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Beat the heat and be cultural by enjoying the
Bermuda Biennial exhibition at the Bermuda National Gallery

Annabel COOPER

Let me tell you something… if you go to the Bermuda National Gallery (BNG) this summer you will find a captivating,
diverse and very personal range of artwork created by 21 local artists for the 2020 Bermuda Biennial exhibition, all
housed in a serene and temperature controlled venue that makes for an ideal escape from the summer heat.

The theme for this Biennial, ‘let me tell you something’, is taken from the late author and Nobel Laureate Toni Morrison’s novel ‘Beloved’.
“We came across a speech she gave about everyone being their own story and through that, the theme evolved,” explains Peter Lapsley, executive director of the BNG.
The theme “invited artists to tell a story, offer history and wisdom through the visual form,” wrote Bermuda Biennial jurors Melissa Messina and Kimberli Gant. “In asking artists to tell us – jurors, other artists, and the community at large – something, we are asking for knowledge, we are asking to learn. And learn we do.”
Ms Messina and Ms Gant are both well-known, international curators, and leaders in their field who, says Mr Lapsley, “showcase work around the world at the highest level.” They judged the artwork primarily on how it related to the theme, but also on how it was created and executed.
The result is a collection of pieces that encompass a wide spectrum of media and a diverse range of voices, views and topics.
“Some people are looking at the community, some are looking at their own understanding of the world,” says Mr Lapsley. “You’ve got everything from an installation using duct tape, video work, photography, print making, textiles, paper, found objects. It is a great, broad range of engaging artwork. For a small community we really punch above our weight in that respect.”
One of the more unique pieces, which, by chance, is particularly relevant to the events of 2020, is by Canadian artist Arié Haziza, who heads the catastrophe risk analytics function for a reinsurance company in Bermuda. His piece, ‘Wild Randomness’ is a triptych – a work of art divided into three sections – that, says the artist, looks at “situations in which a single event can have a disproportionate impact on our individual and collective lives.”
The scale of the gallery lends itself to the development of concepts and ideas and gives the visitor the space to really appreciate what they are seeing.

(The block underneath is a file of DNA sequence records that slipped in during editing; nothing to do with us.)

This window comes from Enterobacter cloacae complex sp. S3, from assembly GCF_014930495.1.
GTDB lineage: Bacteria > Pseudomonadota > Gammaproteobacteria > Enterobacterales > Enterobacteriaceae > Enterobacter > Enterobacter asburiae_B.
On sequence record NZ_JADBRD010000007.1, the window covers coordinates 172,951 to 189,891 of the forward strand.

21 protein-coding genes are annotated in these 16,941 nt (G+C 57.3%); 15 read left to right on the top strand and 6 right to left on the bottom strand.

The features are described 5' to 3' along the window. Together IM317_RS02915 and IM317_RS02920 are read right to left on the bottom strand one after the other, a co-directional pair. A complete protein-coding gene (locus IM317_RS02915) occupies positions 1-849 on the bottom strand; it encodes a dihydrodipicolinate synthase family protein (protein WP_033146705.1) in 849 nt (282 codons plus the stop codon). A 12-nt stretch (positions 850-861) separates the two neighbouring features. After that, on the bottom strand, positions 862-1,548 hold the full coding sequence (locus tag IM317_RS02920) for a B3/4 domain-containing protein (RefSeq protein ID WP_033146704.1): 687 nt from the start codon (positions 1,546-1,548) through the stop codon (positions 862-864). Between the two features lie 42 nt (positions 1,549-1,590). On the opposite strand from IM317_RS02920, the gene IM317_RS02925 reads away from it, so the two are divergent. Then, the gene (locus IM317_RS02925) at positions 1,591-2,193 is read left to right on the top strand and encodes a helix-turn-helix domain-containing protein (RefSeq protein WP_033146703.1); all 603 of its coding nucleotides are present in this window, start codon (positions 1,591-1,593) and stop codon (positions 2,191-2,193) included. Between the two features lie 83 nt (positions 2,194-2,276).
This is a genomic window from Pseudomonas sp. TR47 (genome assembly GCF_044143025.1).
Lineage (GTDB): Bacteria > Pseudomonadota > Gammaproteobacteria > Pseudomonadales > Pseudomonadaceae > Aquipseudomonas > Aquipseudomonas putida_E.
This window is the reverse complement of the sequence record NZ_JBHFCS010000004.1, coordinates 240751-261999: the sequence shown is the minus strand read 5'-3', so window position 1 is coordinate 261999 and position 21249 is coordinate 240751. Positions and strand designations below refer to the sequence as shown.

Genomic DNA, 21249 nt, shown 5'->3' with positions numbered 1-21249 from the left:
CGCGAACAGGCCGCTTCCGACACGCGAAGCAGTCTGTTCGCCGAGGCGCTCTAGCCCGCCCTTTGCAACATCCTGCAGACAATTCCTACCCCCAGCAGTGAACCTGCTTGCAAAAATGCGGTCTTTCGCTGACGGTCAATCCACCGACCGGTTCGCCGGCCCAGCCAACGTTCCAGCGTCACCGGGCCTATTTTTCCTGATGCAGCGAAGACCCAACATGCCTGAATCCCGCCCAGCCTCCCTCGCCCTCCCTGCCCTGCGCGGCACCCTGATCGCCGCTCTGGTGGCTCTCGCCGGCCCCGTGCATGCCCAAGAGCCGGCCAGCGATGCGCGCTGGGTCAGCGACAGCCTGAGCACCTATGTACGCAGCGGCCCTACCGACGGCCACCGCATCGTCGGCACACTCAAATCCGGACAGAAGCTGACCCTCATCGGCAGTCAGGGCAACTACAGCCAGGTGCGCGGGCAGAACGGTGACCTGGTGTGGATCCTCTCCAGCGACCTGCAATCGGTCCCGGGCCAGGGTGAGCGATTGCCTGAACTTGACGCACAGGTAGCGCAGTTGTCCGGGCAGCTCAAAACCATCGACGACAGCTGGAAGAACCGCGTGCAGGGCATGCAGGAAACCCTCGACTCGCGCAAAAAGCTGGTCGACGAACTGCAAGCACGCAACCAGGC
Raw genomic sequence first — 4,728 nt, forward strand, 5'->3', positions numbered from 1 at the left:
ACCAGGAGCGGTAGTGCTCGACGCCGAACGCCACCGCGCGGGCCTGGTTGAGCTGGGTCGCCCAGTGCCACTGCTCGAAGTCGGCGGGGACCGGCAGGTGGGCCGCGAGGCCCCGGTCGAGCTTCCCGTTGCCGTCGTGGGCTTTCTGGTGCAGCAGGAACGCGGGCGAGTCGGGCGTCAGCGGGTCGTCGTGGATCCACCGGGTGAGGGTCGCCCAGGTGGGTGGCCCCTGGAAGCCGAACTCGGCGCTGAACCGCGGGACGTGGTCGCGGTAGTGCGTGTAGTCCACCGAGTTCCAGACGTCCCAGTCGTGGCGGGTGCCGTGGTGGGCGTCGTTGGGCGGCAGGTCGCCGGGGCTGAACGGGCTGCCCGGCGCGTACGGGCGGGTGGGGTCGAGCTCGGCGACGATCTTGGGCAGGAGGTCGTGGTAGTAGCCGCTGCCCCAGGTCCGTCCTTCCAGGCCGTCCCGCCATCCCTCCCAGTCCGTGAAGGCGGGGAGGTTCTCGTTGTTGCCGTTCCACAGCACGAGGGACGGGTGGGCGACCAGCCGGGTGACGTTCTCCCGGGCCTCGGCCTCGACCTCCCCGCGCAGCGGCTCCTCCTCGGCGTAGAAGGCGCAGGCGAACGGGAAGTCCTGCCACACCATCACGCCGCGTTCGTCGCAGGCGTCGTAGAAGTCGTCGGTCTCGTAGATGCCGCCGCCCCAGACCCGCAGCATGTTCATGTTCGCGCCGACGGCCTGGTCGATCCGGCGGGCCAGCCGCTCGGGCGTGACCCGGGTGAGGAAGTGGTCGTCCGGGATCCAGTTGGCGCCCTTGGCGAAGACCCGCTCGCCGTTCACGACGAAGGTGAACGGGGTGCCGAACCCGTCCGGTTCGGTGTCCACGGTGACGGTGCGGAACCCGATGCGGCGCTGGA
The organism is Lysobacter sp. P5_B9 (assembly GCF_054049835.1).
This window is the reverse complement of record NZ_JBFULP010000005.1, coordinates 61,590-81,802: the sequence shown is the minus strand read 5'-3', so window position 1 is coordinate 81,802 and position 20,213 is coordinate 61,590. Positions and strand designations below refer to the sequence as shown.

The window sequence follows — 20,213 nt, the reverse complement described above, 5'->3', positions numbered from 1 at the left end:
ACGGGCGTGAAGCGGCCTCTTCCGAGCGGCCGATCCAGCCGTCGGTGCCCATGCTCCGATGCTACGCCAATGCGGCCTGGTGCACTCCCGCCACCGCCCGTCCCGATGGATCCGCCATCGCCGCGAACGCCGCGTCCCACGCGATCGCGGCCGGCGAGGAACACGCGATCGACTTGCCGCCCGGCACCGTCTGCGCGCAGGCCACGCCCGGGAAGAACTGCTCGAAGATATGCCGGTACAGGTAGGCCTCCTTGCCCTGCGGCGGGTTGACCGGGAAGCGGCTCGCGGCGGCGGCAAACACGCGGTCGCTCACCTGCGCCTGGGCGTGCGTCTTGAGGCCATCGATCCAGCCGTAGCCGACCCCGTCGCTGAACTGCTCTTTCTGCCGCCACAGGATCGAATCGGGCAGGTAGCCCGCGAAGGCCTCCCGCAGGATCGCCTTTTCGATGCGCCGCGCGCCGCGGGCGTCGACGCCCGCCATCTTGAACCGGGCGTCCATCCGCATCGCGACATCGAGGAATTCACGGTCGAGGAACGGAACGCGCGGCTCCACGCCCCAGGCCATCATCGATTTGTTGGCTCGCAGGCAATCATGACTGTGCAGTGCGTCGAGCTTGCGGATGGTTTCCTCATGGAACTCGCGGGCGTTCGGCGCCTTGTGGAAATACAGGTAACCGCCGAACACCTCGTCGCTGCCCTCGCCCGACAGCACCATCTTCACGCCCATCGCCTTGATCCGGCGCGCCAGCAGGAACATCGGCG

One of the larger pieces in the show is by Gherdai Hassell and is a vibrant mixed media collage mural installation that celebrates the black female figure. Another new artist to exhibit is Jayde Gibbons whose photographic work portrays black Bermudian men, which, she says showcases “the everyday beauty of my people, highlighting the importance of togetherness and brotherhood within our communities.”
Other pieces carry environmental messages, address social issues, reflect memories and family ties, examine personal struggles and explore understanding of ourselves and those around us.
“Each biennial is its own unique moment,” says Mr Lapsley. “This particular one engages a really broad range of interpretations of the theme and we have some voices we haven’t had in the past, and artists we’ve seen in the past making work in new and exciting ways.
“I think the exhibition is a really important part of the constellation of art events and institutions on our Island. It provides a national platform. An exhibition at this level can help propel somebody’s work into a completely different arena.”

The Bermuda Biennial 2020 is on display in the Young, Humann and Upper Mezzanine galleries of the Bermuda National Gallery, City Hall & Arts Centre, 17 Church Street, Hamilton until September 2020. Entrance is $5 and free for members, seniors and students.

Other options for beating the heat while enjoying art include:

Masterworks Museum of Bermuda Art in the Botanical Gardens, where you can enjoy artwork celebrating Bermuda’s culture and beauty including the ‘Follow the Sun’ permanent exhibit and relax at Homer’s café afterwards with something filling and refreshing.

The Dragon’s Lair Gallery on Somers Wharf in the Town of St. George features art and craftwork for viewing or sale by local artists including Jill Raine, Ian Birch, Skye Kermode, Tai Quan-Ottley and Caitlyn Bernard.

The Hamilton Princess Hotel & Beach Club on Pitts Bay Road is not strictly an art gallery, but the artwork on display throughout the hotel might make you think otherwise. Wander through the corridors or into one of the restaurants and you could see works by Pablo Picasso, Henri Matisse, René Magritte or Andy Warhol. Guided tours are offered every Saturday at 10am.

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